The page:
Bottom line: English.


According to Bright, the name for this city was coined from the English word garden in the 1880s. The city’s website says “reports differ as to how Gardena acquired its name”. They mean no one knows for sure who coined the name, but there’s no question about the meaning: it is just garden plus -a.

Bottom line: English.


This is an odd one. In the 1870s a group of settlers from Indiana migrated to southern California and laid out a townsite. At first they called it Indiana Colony. In 1875 they needed a post office and had to submit a name for it. Finding the word “colony” inappropriate they looked for something different. After a number of proposals, such as New Granada, Indianola, and Muscat, were dismissed, they decided to look for an Indian name—ideally one that expressed something “valley” related. Rather than search for a local indigenous name one of the settlers wrote to a friend in Minnesota who was a missionary among the Chippewa Indians (known as the Ojibwe these days). He was asked to translate into Chippewa “key of the valley” or “crown of the valley”. The missionary found the request difficult because the Chippewa did not have locks and keys, nor regal symbols. He did his best though, and wrote back with several suggestions, all rather long, such as tá-pe-ká-e-gun pâ-sâ-de-ná and weo-quân pâ-sâ-de-na, the latter of which supposedly meant “crown of the valley”. All the suggestions ended with the phrase pâ-sâ-de-nâ. The settler who received the missionary’s letter decided to use just the last part, removed the hyphens and accents, and then proposed the name Pasadena in a meeting. Although half of the phrase had been removed it was presented as still meaning “crown of the valley”. The other settlers liked it. Indian-derived names were in fashion at the time, the word was euphonious, and its supposed meaning had promising connotations. By a vote of 17 to 4 the town became Pasadena. Thus Pasadena’s name comes from an Indian language, but one spoken nearly 2,000 miles away. Bright says “the Chippewa prototype is said to be passadina, meaning “there is a valley”. I’m not sure how long it took for people to realize the name did not mean “crown of the valley”. The city’s website says “The word Pasadena literally means “valley” in the Ojibwa (Chippewa) Indian language, but it has been interpreted to mean “Crown of the Valley” and “Key of the Valley,” hence the adoption of both the crown and the key in the official city seal.”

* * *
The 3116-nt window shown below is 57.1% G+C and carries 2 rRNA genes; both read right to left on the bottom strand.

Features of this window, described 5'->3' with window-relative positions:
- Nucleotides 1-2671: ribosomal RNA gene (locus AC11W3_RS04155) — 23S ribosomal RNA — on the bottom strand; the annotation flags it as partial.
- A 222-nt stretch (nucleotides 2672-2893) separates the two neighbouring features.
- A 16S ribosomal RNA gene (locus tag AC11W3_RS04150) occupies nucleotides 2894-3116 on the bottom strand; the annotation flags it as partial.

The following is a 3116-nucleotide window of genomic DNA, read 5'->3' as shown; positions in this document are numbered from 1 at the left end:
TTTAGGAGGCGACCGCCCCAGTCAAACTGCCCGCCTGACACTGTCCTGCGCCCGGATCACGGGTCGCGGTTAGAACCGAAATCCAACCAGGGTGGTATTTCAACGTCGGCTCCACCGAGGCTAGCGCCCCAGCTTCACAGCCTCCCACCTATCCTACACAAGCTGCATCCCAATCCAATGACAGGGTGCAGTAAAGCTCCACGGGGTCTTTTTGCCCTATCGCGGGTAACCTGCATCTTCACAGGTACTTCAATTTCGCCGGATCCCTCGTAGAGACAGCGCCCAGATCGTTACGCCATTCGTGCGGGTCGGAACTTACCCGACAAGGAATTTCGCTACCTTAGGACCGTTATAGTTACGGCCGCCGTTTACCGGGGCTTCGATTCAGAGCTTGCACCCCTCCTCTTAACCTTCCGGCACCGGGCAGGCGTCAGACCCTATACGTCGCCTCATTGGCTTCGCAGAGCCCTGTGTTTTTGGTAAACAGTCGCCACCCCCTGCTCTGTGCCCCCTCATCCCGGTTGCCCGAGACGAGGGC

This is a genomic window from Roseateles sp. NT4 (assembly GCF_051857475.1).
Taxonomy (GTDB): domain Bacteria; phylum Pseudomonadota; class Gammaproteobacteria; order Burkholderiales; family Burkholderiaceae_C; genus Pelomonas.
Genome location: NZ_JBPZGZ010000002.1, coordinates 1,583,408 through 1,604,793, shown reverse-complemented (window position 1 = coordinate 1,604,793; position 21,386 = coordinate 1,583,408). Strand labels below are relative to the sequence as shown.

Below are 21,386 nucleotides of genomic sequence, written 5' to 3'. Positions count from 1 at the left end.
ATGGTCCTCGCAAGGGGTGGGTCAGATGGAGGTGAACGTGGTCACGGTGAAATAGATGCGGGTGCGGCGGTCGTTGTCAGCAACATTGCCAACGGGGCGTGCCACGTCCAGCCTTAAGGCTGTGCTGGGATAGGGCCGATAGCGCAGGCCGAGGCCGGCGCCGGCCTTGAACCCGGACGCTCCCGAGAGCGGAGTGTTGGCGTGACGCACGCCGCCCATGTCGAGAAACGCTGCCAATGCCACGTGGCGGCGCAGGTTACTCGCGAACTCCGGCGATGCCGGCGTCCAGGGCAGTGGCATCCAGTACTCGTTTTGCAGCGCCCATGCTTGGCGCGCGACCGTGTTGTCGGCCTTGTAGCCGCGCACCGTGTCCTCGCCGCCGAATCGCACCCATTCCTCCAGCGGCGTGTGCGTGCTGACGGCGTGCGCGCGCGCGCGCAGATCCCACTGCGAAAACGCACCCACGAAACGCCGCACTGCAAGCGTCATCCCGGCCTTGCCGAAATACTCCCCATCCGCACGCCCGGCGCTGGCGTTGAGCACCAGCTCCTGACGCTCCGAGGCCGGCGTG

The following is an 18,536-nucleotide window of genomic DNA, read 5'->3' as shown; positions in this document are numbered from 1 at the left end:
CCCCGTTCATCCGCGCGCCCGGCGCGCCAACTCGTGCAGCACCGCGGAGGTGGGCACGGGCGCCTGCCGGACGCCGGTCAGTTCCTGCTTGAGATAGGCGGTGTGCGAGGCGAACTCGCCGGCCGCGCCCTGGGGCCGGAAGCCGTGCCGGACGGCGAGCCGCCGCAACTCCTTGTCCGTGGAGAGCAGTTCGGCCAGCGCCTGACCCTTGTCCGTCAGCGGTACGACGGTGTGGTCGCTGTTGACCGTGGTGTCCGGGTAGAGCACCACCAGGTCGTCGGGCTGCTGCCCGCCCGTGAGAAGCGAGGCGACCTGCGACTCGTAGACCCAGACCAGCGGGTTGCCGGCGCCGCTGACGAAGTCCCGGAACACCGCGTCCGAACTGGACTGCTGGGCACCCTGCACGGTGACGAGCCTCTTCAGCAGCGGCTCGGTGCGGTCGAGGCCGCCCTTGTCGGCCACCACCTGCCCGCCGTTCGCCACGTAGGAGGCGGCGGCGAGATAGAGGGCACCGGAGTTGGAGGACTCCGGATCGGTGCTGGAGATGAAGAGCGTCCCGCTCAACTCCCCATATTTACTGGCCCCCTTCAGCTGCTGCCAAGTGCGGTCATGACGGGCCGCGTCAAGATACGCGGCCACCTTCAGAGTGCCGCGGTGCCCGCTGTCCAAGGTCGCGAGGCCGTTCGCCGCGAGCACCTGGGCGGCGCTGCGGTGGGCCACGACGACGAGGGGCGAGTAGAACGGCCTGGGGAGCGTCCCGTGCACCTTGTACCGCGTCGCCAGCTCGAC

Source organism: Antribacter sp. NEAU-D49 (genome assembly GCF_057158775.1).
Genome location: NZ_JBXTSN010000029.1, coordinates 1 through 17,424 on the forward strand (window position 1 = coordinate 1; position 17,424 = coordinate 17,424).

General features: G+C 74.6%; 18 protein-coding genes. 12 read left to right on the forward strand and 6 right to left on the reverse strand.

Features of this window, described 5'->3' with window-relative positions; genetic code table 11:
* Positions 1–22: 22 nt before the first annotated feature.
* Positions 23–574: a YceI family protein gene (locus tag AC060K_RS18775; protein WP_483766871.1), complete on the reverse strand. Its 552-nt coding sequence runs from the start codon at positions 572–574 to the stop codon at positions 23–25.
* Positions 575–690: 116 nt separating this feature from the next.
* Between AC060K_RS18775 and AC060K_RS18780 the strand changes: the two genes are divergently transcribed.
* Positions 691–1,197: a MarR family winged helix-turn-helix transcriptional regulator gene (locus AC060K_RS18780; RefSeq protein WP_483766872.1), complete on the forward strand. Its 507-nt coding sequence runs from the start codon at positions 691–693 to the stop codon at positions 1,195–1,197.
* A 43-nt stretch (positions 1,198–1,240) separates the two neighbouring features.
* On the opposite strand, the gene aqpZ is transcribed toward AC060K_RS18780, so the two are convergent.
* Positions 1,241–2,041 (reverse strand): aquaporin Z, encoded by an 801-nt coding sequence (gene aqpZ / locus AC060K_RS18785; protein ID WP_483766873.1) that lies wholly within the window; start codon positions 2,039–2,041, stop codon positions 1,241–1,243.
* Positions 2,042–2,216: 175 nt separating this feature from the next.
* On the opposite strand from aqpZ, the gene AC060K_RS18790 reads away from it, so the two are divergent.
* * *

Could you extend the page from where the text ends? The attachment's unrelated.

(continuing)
Pasadena City Seal

Bottom line: Indian/indigenous (but “oddball” might be an acceptable answer too).